Small-to-medium scale softwood sawmills in the Copperbelt of Zambia are operating below 50% capacity. The timber supply is uncertain as demand continues to increase in tandem with economic activities and population growth. This study identified the financial, i.e., access to finance and operating costs, and non-financial, i.e., raw material, transport, skilled labor, and sawn timber recovery, as the limiting factors affecting performance. The authors benchmarked various financial ratios, i.e., gross profit margin, net profit margin, return on investment, return on capital employed, and working capital turnover, of the small-scale sawmills compiled from survey data with the average industry ratios. Raw material is the most limiting factor affecting profitability/success of small-scale sawmills. A Cobb-Douglas model demonstrated that sawn timber recovery depends on operator skills, particularly in non-automatic machinery, which are common. Strategies currently employed are value addition, multiple sourcing, equipment acquisition and modernization, and labor cost reduction. Measures proposed to enhance profitability are credit guarantee schemes, collaboration, tax reduction, lesser-used timber utilization, and timber auction floor.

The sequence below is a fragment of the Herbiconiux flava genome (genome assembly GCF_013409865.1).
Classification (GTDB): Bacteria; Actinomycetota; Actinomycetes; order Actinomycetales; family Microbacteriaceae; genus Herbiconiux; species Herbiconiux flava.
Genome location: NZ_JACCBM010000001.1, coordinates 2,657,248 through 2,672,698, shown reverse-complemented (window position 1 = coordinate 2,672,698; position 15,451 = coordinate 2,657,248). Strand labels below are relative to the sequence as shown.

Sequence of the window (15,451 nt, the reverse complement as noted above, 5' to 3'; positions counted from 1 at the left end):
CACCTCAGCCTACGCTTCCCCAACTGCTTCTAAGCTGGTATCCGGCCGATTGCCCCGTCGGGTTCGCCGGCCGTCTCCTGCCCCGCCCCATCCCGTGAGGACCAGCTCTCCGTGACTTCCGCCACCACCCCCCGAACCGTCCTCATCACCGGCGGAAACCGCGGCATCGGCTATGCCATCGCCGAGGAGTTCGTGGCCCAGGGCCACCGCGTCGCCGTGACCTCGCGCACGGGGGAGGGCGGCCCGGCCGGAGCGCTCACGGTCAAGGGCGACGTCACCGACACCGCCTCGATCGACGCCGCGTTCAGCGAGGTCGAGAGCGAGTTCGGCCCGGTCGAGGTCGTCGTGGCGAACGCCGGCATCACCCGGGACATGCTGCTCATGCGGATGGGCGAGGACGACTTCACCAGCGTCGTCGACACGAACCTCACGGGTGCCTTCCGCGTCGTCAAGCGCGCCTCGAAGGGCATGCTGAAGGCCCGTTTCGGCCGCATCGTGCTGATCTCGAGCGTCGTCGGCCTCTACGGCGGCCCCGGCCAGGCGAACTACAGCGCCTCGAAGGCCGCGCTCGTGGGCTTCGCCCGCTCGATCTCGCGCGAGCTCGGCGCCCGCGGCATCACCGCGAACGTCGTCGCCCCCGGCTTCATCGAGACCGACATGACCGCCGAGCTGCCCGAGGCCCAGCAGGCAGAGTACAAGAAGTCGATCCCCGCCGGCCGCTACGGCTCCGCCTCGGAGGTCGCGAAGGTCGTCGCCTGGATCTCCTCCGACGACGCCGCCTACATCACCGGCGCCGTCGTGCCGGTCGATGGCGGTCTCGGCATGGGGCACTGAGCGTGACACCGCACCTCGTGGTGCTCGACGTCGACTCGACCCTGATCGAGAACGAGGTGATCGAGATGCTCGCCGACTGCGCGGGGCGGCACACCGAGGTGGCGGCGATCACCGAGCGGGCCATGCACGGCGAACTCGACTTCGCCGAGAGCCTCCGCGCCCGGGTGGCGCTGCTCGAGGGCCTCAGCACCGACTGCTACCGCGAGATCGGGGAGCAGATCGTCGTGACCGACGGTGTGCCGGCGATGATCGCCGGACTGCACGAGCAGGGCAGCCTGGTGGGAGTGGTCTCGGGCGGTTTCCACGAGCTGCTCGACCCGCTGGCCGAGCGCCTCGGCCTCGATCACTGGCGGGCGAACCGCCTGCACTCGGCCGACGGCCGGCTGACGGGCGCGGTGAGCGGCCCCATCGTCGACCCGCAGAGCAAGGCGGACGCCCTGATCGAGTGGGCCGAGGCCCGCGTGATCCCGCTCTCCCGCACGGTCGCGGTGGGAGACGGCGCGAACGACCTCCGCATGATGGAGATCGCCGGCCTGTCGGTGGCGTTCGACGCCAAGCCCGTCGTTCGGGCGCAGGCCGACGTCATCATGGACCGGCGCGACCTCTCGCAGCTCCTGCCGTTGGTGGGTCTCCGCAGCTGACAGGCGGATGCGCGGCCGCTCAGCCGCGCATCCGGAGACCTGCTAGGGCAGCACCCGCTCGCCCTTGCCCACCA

Mandiringana, M.; Matakala M.; Mwanabute, N, P.; Ngoma, J and Ncube, E (2021) Analysis of the Factors Limiting the Performance of Small-to-Medium Scale Sawmills in the Copperbelt of Zambia, bioresources.com. DOI: 10.15376/biores.17.1.369-383.